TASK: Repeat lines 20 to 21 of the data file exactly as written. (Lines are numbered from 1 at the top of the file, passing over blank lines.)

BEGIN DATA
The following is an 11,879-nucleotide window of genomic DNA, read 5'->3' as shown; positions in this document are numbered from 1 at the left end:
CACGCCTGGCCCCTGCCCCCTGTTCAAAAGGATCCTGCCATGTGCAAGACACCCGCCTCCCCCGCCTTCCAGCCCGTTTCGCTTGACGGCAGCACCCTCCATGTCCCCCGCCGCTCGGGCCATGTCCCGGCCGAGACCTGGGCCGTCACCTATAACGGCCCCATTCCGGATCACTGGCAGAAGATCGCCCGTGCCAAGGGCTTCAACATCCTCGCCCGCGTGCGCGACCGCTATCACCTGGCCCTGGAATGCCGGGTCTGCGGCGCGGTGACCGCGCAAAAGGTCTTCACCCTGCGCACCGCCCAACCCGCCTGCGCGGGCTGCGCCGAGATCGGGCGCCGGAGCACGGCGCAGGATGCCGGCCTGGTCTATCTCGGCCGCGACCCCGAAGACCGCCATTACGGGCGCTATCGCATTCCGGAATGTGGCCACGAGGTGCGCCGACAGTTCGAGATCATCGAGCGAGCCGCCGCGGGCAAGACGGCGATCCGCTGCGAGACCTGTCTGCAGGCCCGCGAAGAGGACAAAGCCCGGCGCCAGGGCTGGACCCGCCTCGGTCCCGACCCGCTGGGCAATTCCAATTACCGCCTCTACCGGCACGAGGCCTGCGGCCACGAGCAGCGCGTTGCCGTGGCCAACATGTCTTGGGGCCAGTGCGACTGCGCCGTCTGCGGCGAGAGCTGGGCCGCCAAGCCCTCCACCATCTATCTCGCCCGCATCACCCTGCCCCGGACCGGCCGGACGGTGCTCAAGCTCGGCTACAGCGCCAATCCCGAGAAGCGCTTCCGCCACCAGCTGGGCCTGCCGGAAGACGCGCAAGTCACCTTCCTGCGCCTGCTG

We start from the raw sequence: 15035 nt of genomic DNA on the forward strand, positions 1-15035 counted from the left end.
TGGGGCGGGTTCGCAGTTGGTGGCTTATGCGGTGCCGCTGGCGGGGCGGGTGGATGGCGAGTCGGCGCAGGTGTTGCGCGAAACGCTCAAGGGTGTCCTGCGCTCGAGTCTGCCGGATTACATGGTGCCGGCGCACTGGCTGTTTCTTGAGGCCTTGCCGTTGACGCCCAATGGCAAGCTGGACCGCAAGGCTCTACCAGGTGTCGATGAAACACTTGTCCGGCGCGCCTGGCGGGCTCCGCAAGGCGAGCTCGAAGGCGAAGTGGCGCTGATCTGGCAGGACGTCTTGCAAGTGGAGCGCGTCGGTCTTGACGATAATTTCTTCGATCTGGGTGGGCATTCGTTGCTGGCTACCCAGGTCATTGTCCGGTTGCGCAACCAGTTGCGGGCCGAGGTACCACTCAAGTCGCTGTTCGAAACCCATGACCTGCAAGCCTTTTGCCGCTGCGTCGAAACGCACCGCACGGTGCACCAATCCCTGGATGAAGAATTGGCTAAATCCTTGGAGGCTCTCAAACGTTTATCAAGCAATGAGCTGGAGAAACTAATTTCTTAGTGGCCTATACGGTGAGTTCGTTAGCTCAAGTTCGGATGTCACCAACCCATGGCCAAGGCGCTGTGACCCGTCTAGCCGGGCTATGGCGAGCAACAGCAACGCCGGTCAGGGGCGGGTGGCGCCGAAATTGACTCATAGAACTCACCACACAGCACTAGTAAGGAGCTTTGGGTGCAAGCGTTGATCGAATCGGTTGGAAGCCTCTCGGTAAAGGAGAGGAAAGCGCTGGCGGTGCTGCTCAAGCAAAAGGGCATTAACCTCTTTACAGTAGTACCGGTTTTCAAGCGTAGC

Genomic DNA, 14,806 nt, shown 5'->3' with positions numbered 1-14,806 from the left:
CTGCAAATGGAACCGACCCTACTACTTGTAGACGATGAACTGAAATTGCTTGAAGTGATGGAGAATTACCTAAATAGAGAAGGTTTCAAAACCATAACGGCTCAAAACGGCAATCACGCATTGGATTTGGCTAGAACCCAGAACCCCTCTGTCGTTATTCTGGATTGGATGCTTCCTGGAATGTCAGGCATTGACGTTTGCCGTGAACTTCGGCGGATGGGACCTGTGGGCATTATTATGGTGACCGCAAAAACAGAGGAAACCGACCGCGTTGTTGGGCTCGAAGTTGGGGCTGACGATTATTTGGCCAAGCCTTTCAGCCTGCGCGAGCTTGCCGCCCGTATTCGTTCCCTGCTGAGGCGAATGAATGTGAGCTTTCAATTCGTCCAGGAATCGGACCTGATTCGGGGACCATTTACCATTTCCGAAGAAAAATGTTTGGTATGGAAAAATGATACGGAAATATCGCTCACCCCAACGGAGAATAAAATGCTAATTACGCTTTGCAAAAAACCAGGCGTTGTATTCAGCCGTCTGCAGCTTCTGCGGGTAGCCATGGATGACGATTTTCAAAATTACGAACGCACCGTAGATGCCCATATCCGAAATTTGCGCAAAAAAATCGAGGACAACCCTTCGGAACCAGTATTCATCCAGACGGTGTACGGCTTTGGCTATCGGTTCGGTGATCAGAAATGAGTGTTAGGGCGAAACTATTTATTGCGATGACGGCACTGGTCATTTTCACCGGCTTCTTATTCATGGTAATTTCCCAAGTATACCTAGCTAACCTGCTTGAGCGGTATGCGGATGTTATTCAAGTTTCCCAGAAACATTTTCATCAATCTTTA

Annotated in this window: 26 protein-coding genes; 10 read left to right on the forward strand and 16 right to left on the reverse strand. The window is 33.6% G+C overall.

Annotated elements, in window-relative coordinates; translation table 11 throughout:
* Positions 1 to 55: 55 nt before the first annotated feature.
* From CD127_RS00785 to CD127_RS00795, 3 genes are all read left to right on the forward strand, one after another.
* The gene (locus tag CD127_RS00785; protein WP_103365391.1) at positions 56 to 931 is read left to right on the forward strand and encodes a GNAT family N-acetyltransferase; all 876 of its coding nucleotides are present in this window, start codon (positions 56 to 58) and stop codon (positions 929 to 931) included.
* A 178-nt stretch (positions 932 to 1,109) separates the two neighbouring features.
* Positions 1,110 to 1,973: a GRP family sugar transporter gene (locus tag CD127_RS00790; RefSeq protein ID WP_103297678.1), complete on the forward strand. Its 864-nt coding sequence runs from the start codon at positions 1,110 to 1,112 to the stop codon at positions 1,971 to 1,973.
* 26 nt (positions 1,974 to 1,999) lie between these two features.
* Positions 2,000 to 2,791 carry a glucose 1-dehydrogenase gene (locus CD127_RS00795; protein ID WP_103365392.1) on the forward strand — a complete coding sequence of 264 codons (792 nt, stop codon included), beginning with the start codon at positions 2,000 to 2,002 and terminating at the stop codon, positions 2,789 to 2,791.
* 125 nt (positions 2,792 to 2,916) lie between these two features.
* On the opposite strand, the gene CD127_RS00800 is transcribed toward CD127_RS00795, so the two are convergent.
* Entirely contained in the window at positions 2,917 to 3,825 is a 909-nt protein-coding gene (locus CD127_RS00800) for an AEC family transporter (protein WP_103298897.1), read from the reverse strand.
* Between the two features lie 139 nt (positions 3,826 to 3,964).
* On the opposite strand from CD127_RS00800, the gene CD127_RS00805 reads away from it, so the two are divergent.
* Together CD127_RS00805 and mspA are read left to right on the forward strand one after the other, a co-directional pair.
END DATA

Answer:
* On the opposite strand from CD127_RS00800, the gene CD127_RS00805 reads away from it, so the two are divergent.
* Together CD127_RS00805 and mspA are read left to right on the forward strand one after the other, a co-directional pair.